where f.1 is the focal length of lnes 30, and, consistent with the explanation above, D1 is the distance between lens 30 and the in-focus center of projection 40, and D2 is the distance between lens 30 and the focused region (i.e. the center) of transparency 14.

As is is shown in FIG. 1, the in-focus or sharp field of projection 40 varies as a function of D2. Because the pop distance P of transparency 14 decreases towards the edges of the transparency, thereby causing D2 to decrease towards the edges of the transparency, the distance D1 at which projection 40 is in focus decreases at the projection edges indicated generally at 40B, 40C. This causes the "C" shaped curve of projection 40. As is further shown in FIG. 1, the depth of field of projection 40 is sufficient such that the center portion thereof, indicated generally at 40A, is in focus on screen 22. However, the typically large f-stop of projection lens 30 results in the edge portions of projection 40, 40B and 40C, being out of focus on screen 22.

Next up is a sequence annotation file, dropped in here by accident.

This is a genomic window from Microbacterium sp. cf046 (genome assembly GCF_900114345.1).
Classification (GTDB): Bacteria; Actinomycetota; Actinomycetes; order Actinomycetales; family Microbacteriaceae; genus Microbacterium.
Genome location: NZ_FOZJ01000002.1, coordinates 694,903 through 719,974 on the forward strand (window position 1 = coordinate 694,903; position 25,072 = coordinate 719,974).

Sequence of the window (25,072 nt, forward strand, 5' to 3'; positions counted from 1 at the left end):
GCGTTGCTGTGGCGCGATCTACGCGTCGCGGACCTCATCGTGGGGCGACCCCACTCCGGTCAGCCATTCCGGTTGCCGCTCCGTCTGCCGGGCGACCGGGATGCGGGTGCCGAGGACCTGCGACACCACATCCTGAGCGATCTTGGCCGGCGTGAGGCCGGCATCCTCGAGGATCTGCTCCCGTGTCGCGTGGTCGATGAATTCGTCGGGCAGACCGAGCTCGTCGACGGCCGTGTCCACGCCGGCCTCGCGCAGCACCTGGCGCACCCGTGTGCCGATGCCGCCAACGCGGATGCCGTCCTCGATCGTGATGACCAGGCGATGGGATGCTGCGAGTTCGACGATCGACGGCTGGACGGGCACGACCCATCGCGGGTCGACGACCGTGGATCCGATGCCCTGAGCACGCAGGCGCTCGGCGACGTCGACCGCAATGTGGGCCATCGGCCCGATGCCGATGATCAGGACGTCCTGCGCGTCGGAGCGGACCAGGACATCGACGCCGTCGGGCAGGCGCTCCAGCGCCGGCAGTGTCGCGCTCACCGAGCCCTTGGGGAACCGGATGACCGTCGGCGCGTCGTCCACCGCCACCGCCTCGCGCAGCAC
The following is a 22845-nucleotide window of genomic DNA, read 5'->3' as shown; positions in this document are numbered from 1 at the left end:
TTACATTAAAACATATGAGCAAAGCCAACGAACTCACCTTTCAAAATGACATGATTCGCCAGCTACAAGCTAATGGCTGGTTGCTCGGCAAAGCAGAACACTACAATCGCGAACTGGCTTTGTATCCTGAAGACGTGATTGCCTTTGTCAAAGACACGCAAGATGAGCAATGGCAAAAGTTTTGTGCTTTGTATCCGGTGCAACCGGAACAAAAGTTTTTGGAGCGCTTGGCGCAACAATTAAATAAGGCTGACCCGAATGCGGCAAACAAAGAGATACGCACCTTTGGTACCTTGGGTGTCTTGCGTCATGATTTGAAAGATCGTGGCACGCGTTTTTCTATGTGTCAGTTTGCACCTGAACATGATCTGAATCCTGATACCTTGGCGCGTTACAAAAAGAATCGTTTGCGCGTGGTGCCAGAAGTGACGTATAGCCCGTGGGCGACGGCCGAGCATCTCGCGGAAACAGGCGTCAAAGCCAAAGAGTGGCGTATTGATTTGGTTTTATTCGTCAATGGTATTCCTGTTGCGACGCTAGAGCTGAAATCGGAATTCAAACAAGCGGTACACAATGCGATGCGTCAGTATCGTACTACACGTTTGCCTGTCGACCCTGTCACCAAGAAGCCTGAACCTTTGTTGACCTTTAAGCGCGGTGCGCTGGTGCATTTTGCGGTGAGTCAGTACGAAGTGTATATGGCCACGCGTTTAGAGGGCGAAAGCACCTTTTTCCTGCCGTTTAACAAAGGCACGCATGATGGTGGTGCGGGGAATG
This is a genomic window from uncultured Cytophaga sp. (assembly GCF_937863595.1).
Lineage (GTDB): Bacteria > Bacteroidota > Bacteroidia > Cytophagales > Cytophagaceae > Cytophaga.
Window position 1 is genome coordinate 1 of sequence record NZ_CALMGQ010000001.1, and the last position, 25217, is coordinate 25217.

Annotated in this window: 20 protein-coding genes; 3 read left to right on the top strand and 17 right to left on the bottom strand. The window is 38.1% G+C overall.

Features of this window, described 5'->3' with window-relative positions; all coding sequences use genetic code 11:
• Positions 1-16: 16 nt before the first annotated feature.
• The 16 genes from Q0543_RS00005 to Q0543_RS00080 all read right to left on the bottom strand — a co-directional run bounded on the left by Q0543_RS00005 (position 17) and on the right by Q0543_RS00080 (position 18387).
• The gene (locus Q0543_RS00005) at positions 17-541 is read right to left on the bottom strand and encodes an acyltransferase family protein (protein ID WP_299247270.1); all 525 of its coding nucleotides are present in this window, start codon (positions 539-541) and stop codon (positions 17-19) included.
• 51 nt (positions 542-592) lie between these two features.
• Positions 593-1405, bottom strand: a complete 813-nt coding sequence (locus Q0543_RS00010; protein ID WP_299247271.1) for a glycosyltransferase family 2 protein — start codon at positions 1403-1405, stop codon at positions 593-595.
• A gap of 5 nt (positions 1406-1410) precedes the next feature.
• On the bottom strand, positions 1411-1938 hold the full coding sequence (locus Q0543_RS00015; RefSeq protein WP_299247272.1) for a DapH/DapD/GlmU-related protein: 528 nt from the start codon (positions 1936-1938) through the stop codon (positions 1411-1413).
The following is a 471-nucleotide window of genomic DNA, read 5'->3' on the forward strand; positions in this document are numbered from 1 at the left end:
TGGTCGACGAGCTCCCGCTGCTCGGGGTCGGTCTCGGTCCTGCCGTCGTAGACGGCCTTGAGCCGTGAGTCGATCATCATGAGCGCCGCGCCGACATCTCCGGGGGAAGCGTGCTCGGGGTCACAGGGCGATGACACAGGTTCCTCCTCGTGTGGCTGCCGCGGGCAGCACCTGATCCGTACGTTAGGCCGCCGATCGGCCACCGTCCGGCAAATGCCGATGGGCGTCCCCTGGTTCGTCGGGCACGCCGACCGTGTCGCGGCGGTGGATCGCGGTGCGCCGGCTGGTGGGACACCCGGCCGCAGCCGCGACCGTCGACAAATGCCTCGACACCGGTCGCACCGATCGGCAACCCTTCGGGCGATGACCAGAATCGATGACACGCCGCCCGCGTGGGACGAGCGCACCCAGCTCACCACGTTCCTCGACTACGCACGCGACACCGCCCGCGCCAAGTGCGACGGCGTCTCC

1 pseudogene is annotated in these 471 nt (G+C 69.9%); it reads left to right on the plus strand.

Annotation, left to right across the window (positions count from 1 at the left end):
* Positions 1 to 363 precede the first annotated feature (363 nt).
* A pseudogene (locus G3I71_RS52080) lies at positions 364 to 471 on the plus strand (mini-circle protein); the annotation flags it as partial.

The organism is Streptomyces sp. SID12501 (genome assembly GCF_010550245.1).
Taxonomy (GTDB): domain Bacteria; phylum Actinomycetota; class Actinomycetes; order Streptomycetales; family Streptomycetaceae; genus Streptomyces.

Referring now to FIG. 2, a projector 100 is shown constructed in accordance with the present invention. Elements identical to those described in FIG. 1 above are represented by like reference numerals incremented by 100, while like distances are represented by the same indicators.

As shown in FIG. 1, projector 100 is identical to projector 10 (FIG. 1) with the addition of a variable aperture means 149 including a variable aperture 150 and aperture controller 152, and a digital computer 154. Variable aperture 150 is disposed intermediate transparency 114 and projection lens 130 for varying the effective F-stop of the projection lens. Computer 154 is connected both to ranging mechanism 134, and to aperture controller 152. Aperture controller 152 is in turn connected to variable aperture 150. Variable aperture 150 and associated controller 152 comprise commercially available equipment, often available as a simple package, many suitable units of which will be well known to those skilled in the art. Computer 154 comprises, for example, a digital microprocessor unit.

In operation, transparency 114 is loaded into gate 112 and projected by lens 130 onto screen 122 so as to form an image 156 (shown in dashed-line) thereat. When first inserted into projection gate 112, transparency 114 is in a relatively cool, flat state, and therefor substantially planar in plane 116. The initial projection is thus made with variable aperture 150 at its widest opening, the effective F-number of lens 130 comprising its own inherent F-number, thereby maximizing the brightness of projection 156.